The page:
Facebook’s Digital Graveyard
Did you know there are over 2.6 billion users on Facebook? How about that 10,000 Facebook User’s die every single day. Just doing some simple math you can start to see that we are not far from the dead outnumbering the living in the near future.
The University of Oxford predicts that by 2069 this transition will occur. It is an uncomfortable thought, one that many of us will be surprised to learn will happen sooner rather than later.
What’s even more astounding to learn is that in Facebook’s first eight years of being operational over 30 million users moved on to the afterlife. That is 428 people that die every single hour and that data was based on information from 2012. The hourly rate is most certainly higher another 8 years later. Every single one of these passive accounts still receive comments, friend requests, are tagged in photos, and even wished happy birthday.
Social Media and their Response
It doesn’t necessarily mean that all of your social media accounts are just going to live on in digital eternity after you pass.
Facebook – Will allow people with granted permissions to convert their loved ones profile into a memorial page.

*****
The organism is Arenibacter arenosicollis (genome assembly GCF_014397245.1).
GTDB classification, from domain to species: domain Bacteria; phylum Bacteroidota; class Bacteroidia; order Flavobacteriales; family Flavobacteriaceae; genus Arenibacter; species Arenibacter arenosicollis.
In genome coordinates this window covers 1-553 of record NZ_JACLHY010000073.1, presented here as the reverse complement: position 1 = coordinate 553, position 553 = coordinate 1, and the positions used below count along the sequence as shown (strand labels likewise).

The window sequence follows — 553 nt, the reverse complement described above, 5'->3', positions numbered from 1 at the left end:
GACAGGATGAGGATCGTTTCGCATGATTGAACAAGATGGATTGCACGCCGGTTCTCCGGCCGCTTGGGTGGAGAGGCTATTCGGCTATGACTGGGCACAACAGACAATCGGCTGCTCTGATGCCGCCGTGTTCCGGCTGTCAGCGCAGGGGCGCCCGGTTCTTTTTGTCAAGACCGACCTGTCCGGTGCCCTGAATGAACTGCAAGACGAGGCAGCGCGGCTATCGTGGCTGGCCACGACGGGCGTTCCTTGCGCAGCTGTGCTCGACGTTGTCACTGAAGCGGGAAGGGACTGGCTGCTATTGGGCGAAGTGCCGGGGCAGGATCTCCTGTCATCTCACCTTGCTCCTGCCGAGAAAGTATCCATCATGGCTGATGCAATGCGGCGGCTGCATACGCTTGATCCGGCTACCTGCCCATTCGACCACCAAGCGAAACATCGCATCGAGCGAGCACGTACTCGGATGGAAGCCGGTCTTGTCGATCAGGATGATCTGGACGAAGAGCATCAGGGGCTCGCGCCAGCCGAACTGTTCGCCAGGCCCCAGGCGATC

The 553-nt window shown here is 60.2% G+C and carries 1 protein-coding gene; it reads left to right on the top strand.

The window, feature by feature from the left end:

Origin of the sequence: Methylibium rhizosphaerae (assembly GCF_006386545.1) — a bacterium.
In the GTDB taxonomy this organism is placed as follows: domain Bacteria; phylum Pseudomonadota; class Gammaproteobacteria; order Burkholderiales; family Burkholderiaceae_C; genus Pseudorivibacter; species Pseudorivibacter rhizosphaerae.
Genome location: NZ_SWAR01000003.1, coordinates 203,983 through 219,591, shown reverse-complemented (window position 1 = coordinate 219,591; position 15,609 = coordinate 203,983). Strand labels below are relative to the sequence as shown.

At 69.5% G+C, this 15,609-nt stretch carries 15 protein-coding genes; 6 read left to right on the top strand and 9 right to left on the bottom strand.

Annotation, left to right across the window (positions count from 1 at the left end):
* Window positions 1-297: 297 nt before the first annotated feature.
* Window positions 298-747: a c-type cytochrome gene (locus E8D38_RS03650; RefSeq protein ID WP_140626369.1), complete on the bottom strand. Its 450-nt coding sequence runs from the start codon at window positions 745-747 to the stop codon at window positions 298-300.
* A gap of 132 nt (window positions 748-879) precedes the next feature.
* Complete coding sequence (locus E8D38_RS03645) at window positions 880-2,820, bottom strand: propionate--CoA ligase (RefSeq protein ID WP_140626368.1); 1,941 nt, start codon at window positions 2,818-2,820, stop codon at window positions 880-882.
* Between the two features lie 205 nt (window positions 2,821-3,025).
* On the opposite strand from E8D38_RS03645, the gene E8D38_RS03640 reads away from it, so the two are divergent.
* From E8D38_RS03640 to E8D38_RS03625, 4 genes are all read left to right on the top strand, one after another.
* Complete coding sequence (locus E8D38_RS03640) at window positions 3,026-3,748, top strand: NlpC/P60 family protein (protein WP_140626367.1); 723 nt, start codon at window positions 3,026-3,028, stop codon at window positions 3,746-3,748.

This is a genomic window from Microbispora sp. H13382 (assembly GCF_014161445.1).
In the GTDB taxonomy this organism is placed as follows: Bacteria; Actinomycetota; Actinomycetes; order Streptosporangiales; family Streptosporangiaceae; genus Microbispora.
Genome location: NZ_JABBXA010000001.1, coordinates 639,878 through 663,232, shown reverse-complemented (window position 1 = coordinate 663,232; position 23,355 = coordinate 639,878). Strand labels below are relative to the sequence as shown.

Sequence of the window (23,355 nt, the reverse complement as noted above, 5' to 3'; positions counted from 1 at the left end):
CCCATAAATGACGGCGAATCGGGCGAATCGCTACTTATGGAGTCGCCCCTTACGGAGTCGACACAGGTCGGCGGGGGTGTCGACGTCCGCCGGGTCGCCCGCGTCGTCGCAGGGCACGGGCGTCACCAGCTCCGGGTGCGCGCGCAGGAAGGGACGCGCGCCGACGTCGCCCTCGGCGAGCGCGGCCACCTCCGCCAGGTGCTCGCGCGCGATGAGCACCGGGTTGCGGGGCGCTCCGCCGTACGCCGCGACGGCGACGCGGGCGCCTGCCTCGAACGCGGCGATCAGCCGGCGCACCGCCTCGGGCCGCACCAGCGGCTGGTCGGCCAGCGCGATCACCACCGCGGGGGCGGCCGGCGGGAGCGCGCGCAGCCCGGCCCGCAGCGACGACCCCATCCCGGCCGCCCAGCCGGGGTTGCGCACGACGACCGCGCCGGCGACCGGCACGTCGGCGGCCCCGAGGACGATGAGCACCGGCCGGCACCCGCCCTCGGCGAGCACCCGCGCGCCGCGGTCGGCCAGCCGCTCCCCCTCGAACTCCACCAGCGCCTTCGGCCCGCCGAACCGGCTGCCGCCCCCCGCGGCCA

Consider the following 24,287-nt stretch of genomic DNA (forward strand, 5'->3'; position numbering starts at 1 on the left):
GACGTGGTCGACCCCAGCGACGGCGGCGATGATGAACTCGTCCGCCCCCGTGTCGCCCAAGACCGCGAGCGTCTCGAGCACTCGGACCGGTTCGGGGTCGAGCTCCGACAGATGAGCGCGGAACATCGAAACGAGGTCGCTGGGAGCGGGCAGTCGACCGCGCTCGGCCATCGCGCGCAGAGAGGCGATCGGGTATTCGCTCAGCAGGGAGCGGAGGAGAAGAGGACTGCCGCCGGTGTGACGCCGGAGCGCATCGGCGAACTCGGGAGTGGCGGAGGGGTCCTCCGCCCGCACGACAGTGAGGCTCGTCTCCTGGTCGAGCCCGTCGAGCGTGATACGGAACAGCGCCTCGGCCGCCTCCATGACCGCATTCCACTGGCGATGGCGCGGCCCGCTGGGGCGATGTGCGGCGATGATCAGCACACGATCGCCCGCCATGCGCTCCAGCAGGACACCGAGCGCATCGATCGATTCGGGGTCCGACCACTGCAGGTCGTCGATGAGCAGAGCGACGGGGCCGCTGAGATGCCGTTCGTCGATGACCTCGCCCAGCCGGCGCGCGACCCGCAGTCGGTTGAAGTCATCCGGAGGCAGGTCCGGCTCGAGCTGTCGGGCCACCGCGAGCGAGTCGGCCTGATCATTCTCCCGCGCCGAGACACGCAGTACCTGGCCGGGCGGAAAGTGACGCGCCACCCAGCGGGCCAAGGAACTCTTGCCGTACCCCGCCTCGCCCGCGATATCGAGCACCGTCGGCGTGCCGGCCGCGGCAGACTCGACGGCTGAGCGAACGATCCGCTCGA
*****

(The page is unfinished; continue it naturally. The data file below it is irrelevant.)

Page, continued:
Twitter – Will removes your account after inactivity for six months.
YouTube – You can set an Inactive Account Manager or immediate family can make a request for account.
Pinterest – However, stands its ground and will not deactivate your account.
Kind of makes you think a little more about what legacy you’re actually leaving behind in the digital world.
I have seen this personally just within the last year. Someone very close to me passed and their family had to deal with the specific issue of the deceased’s Facebook profile. They we’re lucky enough to have his profile converted over into a memorial page. The additional steps of this process however seemed trivial to what they had lost. The family had to deal with the scourge of the internet (trolls) descending onto the situation for their own greedy benefits as well. It was a mess to put it simply.
This data is one of the primary reasons why ARCQ was born. No one should have to worry about the digital legacy of a loved one. Death should not be a painful experience but rather one filled with enlightenment and joy. It inevitably begs the questions of what exactly makes you, well, you. What do you personally want to leave behind? Do you see value in speaking with you Great Great Great Grandfather?
It’s 2020 and we’re just getting started. Awesome because we are getting started but what about the time that has already passed? Our hope is that one day ARCQ could be leveraged by companies such as Facebook AND aggregate all that data floating in the digisphere. People from the last 16 years could be brought back in the form of our ARCQ Cores and fulfill our mission. Our mission, to Become Eternal.
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